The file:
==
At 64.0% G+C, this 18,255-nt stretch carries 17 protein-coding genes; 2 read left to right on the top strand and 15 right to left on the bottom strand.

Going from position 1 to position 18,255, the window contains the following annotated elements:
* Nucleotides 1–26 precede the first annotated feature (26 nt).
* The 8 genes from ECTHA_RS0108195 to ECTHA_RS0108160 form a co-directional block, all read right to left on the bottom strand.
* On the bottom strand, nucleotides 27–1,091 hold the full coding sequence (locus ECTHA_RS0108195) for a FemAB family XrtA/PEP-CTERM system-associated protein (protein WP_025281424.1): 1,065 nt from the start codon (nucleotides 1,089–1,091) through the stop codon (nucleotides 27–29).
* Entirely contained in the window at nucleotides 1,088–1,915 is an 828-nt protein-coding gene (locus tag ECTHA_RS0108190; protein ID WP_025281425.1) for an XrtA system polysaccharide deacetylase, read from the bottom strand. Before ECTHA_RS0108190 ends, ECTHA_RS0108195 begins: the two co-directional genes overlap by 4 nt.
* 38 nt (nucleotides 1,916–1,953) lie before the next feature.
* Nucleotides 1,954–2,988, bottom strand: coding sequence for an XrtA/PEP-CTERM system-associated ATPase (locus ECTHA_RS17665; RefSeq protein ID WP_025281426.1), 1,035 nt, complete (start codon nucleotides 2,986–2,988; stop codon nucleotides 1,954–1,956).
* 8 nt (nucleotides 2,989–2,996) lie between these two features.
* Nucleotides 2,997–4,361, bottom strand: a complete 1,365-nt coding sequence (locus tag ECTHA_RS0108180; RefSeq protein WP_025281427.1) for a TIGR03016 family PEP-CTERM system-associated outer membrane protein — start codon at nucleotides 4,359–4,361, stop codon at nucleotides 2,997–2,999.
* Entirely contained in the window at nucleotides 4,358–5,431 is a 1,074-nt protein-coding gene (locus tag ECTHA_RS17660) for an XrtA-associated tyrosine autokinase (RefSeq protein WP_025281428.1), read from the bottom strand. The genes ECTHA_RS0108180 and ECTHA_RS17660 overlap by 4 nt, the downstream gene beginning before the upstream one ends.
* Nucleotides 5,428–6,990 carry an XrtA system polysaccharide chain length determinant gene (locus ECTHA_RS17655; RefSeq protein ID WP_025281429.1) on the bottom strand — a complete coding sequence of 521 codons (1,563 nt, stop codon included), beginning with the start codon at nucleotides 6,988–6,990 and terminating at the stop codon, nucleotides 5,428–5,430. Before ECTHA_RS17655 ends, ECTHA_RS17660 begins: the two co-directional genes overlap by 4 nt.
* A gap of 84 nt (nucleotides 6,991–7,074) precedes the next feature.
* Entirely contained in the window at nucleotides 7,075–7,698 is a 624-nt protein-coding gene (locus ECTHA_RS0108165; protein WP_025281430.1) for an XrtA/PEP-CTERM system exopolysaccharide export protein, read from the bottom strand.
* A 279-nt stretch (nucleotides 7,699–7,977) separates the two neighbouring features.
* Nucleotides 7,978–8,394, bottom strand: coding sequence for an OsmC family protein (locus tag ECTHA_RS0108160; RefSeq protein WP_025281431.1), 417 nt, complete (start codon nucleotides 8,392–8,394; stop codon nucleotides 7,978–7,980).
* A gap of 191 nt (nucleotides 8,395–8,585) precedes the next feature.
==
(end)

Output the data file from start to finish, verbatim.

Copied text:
At 64.0% G+C, this 18,255-nt stretch carries 17 protein-coding genes; 2 read left to right on the top strand and 15 right to left on the bottom strand.

Going from position 1 to position 18,255, the window contains the following annotated elements:
* Nucleotides 1–26 precede the first annotated feature (26 nt).
* The 8 genes from ECTHA_RS0108195 to ECTHA_RS0108160 form a co-directional block, all read right to left on the bottom strand.
* On the bottom strand, nucleotides 27–1,091 hold the full coding sequence (locus ECTHA_RS0108195) for a FemAB family XrtA/PEP-CTERM system-associated protein (protein WP_025281424.1): 1,065 nt from the start codon (nucleotides 1,089–1,091) through the stop codon (nucleotides 27–29).
* Entirely contained in the window at nucleotides 1,088–1,915 is an 828-nt protein-coding gene (locus tag ECTHA_RS0108190; protein ID WP_025281425.1) for an XrtA system polysaccharide deacetylase, read from the bottom strand. Before ECTHA_RS0108190 ends, ECTHA_RS0108195 begins: the two co-directional genes overlap by 4 nt.
* 38 nt (nucleotides 1,916–1,953) lie before the next feature.
* Nucleotides 1,954–2,988, bottom strand: coding sequence for an XrtA/PEP-CTERM system-associated ATPase (locus ECTHA_RS17665; RefSeq protein ID WP_025281426.1), 1,035 nt, complete (start codon nucleotides 2,986–2,988; stop codon nucleotides 1,954–1,956).
* 8 nt (nucleotides 2,989–2,996) lie between these two features.
* Nucleotides 2,997–4,361, bottom strand: a complete 1,365-nt coding sequence (locus tag ECTHA_RS0108180; RefSeq protein WP_025281427.1) for a TIGR03016 family PEP-CTERM system-associated outer membrane protein — start codon at nucleotides 4,359–4,361, stop codon at nucleotides 2,997–2,999.
* Entirely contained in the window at nucleotides 4,358–5,431 is a 1,074-nt protein-coding gene (locus tag ECTHA_RS17660) for an XrtA-associated tyrosine autokinase (RefSeq protein WP_025281428.1), read from the bottom strand. The genes ECTHA_RS0108180 and ECTHA_RS17660 overlap by 4 nt, the downstream gene beginning before the upstream one ends.
* Nucleotides 5,428–6,990 carry an XrtA system polysaccharide chain length determinant gene (locus ECTHA_RS17655; RefSeq protein ID WP_025281429.1) on the bottom strand — a complete coding sequence of 521 codons (1,563 nt, stop codon included), beginning with the start codon at nucleotides 6,988–6,990 and terminating at the stop codon, nucleotides 5,428–5,430. Before ECTHA_RS17655 ends, ECTHA_RS17660 begins: the two co-directional genes overlap by 4 nt.
* A gap of 84 nt (nucleotides 6,991–7,074) precedes the next feature.
* Entirely contained in the window at nucleotides 7,075–7,698 is a 624-nt protein-coding gene (locus ECTHA_RS0108165; protein WP_025281430.1) for an XrtA/PEP-CTERM system exopolysaccharide export protein, read from the bottom strand.
* A 279-nt stretch (nucleotides 7,699–7,977) separates the two neighbouring features.
* Nucleotides 7,978–8,394, bottom strand: coding sequence for an OsmC family protein (locus tag ECTHA_RS0108160; RefSeq protein WP_025281431.1), 417 nt, complete (start codon nucleotides 8,392–8,394; stop codon nucleotides 7,978–7,980).
* A gap of 191 nt (nucleotides 8,395–8,585) precedes the next feature.